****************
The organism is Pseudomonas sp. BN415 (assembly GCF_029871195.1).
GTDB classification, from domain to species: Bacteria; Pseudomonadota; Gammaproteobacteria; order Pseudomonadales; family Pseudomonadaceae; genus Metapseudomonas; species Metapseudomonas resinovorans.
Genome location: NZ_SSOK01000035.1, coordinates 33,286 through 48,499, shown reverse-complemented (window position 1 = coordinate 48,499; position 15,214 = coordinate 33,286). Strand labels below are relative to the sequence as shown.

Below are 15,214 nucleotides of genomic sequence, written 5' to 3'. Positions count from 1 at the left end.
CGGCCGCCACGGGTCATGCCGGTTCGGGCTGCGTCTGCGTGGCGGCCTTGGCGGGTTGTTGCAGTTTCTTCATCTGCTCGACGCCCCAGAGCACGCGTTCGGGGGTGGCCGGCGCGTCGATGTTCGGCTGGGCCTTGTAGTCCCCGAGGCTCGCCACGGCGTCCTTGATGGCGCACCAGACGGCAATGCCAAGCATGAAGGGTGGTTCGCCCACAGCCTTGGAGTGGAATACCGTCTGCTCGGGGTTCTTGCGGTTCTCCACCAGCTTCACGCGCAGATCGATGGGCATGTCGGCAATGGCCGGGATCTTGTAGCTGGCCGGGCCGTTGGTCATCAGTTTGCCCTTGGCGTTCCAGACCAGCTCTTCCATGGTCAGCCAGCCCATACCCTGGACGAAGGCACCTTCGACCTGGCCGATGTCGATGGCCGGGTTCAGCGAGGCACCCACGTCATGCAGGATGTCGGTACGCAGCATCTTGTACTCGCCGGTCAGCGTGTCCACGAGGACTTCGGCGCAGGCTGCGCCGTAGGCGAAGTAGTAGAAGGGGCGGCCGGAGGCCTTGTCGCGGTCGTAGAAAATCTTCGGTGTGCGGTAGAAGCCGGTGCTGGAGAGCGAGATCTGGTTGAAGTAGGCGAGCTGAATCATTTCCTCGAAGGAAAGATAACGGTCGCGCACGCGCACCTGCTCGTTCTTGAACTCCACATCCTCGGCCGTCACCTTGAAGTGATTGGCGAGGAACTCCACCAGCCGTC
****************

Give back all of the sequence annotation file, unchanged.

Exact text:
The organism is Pseudomonas sp. BN415 (assembly GCF_029871195.1).
GTDB classification, from domain to species: Bacteria; Pseudomonadota; Gammaproteobacteria; order Pseudomonadales; family Pseudomonadaceae; genus Metapseudomonas; species Metapseudomonas resinovorans.
Genome location: NZ_SSOK01000035.1, coordinates 33,286 through 48,499, shown reverse-complemented (window position 1 = coordinate 48,499; position 15,214 = coordinate 33,286). Strand labels below are relative to the sequence as shown.

Below are 15,214 nucleotides of genomic sequence, written 5' to 3'. Positions count from 1 at the left end.
CGGCCGCCACGGGTCATGCCGGTTCGGGCTGCGTCTGCGTGGCGGCCTTGGCGGGTTGTTGCAGTTTCTTCATCTGCTCGACGCCCCAGAGCACGCGTTCGGGGGTGGCCGGCGCGTCGATGTTCGGCTGGGCCTTGTAGTCCCCGAGGCTCGCCACGGCGTCCTTGATGGCGCACCAGACGGCAATGCCAAGCATGAAGGGTGGTTCGCCCACAGCCTTGGAGTGGAATACCGTCTGCTCGGGGTTCTTGCGGTTCTCCACCAGCTTCACGCGCAGATCGATGGGCATGTCGGCAATGGCCGGGATCTTGTAGCTGGCCGGGCCGTTGGTCATCAGTTTGCCCTTGGCGTTCCAGACCAGCTCTTCCATGGTCAGCCAGCCCATACCCTGGACGAAGGCACCTTCGACCTGGCCGATGTCGATGGCCGGGTTCAGCGAGGCACCCACGTCATGCAGGATGTCGGTACGCAGCATCTTGTACTCGCCGGTCAGCGTGTCCACGAGGACTTCGGCGCAGGCTGCGCCGTAGGCGAAGTAGTAGAAGGGGCGGCCGGAGGCCTTGTCGCGGTCGTAGAAAATCTTCGGTGTGCGGTAGAAGCCGGTGCTGGAGAGCGAGATCTGGTTGAAGTAGGCGAGCTGAATCATTTCCTCGAAGGAAAGATAACGGTCGCGCACGCGCACCTGCTCGTTCTTGAACTCCACATCCTCGGCCGTCACCTTGAAGTGATTGGCGAGGAACTCCACCAGCCGTC